Six Sigma Analysis of Computer-assisted Surgery Tracking Protocols in TKAStiehl, James, B*; Heck, David, A†Section Editor(s): Pagnano, Mark W MD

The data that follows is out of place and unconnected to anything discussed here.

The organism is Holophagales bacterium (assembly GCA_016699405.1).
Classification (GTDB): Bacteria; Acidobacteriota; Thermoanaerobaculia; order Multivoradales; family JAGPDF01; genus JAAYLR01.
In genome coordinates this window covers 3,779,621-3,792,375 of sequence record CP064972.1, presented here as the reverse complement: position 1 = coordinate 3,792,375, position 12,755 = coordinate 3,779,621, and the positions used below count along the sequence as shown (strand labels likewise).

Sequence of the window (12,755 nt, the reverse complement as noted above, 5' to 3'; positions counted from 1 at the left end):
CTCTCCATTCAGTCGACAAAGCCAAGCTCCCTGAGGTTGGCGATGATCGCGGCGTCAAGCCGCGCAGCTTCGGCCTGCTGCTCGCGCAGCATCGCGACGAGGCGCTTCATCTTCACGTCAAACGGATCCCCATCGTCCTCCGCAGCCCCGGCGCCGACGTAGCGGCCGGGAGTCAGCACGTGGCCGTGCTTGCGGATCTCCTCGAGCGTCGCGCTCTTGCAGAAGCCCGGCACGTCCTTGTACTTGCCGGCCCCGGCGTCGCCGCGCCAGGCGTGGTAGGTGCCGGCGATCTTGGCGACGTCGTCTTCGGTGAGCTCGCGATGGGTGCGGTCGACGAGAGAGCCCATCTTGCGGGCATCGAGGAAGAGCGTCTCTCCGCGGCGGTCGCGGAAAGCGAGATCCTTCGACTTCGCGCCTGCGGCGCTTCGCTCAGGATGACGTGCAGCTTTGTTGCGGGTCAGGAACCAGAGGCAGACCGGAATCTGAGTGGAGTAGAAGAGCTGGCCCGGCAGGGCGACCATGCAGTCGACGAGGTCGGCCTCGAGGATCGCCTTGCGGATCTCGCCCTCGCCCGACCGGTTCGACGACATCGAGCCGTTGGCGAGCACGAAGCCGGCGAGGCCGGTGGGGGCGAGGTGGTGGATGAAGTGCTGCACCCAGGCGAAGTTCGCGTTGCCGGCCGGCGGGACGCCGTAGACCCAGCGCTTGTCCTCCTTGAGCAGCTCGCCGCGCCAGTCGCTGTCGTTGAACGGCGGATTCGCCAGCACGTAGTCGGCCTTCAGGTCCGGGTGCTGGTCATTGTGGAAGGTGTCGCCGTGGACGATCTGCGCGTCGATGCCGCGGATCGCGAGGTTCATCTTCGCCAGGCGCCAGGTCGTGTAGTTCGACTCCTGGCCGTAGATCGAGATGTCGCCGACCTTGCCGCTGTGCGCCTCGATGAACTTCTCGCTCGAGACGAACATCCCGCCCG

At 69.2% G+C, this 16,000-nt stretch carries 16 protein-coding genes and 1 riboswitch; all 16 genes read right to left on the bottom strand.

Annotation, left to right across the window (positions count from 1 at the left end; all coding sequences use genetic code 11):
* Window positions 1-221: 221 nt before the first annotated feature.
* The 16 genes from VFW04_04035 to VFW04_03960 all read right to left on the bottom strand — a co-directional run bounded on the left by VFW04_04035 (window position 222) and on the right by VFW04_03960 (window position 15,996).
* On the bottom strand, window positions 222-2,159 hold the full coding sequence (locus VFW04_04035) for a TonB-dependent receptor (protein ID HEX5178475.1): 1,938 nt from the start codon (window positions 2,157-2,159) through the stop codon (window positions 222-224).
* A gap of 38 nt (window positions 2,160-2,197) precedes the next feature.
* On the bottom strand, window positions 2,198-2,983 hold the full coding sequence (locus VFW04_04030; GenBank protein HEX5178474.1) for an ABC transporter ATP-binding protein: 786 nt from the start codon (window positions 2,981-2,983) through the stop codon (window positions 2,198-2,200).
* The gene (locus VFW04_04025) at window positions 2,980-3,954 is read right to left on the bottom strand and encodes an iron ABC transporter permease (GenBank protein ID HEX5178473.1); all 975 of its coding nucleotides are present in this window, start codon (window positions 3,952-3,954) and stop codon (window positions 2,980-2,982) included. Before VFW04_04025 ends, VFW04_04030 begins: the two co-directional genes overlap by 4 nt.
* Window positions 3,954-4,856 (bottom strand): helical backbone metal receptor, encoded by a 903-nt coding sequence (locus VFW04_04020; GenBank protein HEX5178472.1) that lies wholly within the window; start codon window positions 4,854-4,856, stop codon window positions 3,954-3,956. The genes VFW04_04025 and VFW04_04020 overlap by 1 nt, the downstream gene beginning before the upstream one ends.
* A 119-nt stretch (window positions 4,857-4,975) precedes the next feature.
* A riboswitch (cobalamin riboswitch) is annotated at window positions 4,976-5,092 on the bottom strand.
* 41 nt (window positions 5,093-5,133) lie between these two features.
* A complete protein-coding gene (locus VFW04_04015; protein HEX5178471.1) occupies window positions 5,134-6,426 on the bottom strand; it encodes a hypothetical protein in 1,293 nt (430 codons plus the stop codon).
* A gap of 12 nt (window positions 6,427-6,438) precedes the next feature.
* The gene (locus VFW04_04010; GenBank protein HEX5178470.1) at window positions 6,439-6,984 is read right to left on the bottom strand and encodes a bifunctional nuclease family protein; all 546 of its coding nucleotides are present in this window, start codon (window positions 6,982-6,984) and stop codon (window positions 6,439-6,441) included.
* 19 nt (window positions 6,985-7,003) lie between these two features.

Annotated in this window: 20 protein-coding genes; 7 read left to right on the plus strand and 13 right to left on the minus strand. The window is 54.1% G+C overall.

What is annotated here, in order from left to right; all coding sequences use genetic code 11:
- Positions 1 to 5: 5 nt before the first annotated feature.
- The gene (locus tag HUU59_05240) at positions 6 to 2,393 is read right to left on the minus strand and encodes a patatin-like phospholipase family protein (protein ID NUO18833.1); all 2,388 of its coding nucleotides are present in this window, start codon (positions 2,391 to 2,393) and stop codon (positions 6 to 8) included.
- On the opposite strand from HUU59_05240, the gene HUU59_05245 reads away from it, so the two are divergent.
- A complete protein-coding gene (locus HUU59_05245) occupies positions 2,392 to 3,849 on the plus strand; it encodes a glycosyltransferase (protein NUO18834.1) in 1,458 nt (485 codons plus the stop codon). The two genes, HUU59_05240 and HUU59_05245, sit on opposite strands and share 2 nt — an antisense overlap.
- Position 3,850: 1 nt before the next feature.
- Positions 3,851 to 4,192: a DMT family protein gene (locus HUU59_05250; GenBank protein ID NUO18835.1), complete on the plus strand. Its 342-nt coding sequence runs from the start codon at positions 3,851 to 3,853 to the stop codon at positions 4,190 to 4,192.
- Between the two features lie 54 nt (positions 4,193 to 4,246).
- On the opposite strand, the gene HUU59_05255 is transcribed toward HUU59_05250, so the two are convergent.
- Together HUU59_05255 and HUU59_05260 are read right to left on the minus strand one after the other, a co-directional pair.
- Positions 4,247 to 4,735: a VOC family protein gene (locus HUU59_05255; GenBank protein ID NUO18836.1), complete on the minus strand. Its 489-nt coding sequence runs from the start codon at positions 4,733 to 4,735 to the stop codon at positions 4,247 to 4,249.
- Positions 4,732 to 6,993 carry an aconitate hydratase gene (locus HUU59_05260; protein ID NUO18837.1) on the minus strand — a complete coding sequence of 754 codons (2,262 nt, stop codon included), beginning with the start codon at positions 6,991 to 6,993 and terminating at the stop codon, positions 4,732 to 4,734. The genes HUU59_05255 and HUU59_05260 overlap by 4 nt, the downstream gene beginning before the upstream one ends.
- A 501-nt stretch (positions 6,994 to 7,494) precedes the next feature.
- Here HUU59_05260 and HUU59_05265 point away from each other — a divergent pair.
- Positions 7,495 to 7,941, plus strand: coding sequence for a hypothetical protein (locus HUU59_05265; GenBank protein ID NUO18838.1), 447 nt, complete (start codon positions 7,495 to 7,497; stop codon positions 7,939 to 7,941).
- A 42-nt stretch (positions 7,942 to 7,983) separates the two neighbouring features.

In computer-assisted surgery, efficacy relies on the overall precision of the method, of which the tracking technology is an integral feature. Does electromagnetic tracking perform clinically as well as standard optical tracking technologies? A pilot study using a computer-assisted surgery system and one lower extremity from an embalmed cadaver evaluated the mechanical axis, the transepicondylar axis, and the anteroposterior axis of Whiteside (anteroposterior axis). Using three-dimensional computed tomography and direct anatomic measurements, the baseline value for the mechanical axis was 4.9° varus and the tibial shaft axis was 4.6° varus. All tests were performed in a standard operating room using an imageless referencing protocol. Repeatability of one surgeon performing eight trials revealed optical mechanical axis mean of 5.8° varus (standard deviation, 0.3°) and electromagnetic mechanical axis mean of 5.3° varus (standard deviation, 0.9°); reproducibility of three surgeons performing eight trials each revealed optical mechanical axis mean of 6.3° varus (standard deviation, 0.6°) and electromagnetic mechanical axis mean of 5.2° varus (standard deviation, 0.8°). Precision was satisfactory for both optical and electromagnetic tracking for mechanical axis assessment, but outliers were identified with electromagnetic tracking causing concern for efficacy. Assessment of the transepicondylar or the anteroposterior axis measurements was not satisfactory with either the optical or electromagnetic system.